Throughout the Expert Meeting individual experts put forward views and policy options for Governments to consider in protecting traditional knowledge, innovations and practices. A diversity of views was expressed and a summary of the experts’ conclusions and recommendations will be submitted to UNCTAD’s Commission on Trade in Goods and Services, and Commodities next February.
As an organization mandated to promote trade and development, UNCTAD is very understanding of the role of traditional knowledge, and in particular of traditional medicine, in the development process. This may be the case in particular in the poorest countries and we have to give this serious consideration, for example, in the context of the preparations for the third United Nations Conference for the Least Developed Countries to be held next year in Brussels.
Mr. Shakeel Bhatti, Program Officer, Global Intellectual Property Issues Division, gave an opening statement on behalf of WIPO. He explained that WIPO is a specialized United Nations agency responsible for the protection of intellectual property and its promotion throughout the world. In accordance with the Convention Establishing the World Intellectual Property Organization, (WIPO), (1967), intellectual property may be understood as a comprehensive and dynamic concept, which is open-ended and is constantly evolving (Article 2(viii)). In recent times, this dynamic nature applies also to intellectual property in relation to traditional knowledge. In 1998, Member States requested WIPO to initiate a work programme on intellectual property and traditional knowledge. Over the past four years, the work programme has produced substantial results, including some in the area of traditional medicine.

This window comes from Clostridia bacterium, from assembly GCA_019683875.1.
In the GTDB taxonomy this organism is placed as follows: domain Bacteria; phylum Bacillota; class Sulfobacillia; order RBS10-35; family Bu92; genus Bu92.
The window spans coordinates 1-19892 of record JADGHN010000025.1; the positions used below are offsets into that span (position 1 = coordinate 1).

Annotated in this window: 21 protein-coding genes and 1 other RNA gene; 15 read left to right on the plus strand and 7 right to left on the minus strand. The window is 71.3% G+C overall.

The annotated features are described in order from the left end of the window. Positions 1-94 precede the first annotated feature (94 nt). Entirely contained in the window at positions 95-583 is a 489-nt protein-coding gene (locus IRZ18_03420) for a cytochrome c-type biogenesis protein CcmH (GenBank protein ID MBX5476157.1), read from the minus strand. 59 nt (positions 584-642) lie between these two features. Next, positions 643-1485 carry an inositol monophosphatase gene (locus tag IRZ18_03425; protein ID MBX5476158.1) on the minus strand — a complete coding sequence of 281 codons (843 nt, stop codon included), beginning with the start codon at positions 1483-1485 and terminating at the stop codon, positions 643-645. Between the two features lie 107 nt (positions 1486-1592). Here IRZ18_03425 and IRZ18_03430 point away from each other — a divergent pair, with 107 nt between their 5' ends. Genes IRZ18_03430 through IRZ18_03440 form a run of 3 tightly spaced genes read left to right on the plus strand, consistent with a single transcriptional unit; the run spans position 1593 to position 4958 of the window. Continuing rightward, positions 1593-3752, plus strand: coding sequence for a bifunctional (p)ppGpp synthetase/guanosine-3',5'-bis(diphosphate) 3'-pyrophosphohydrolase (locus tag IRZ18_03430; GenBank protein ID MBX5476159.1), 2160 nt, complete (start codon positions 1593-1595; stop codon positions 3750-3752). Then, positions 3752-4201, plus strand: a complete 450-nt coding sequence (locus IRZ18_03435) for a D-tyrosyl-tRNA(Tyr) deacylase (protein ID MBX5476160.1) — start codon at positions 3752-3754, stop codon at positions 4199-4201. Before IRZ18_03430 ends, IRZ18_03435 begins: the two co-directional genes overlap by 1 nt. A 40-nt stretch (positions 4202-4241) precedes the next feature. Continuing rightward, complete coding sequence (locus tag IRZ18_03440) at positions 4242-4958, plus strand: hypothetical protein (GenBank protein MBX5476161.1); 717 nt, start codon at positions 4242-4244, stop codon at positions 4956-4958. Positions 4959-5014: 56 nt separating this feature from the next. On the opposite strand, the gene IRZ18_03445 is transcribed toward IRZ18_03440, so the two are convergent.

There are two areas of WIPO’s work that are especially relevant to this workshop. Firstly, within WIPO’s work on traditional knowledge, traditional medicine is probably the foremost area driving the intellectual property agenda in the field of traditional knowledge. This is especially true for Asian countries where the great systems of traditional Chinese medicine and Ayurvedic medicine are found. Secondly, throughout WIPO’s work in the area of traditional medicine, there is a need for bridge-building between national authorities, experts and practitioners in the field of intellectual property on the one hand and traditional medicine on the other. In order to have a truly effective approach to the protection of traditional medicine knowledge and plants, it is necessary to consider the existing situation and practices in both fields.
WIPO strongly believes that representatives of intellectual property offices, ministries of health and traditional medicine research centres need to exchange their experiences and identify common ways forward.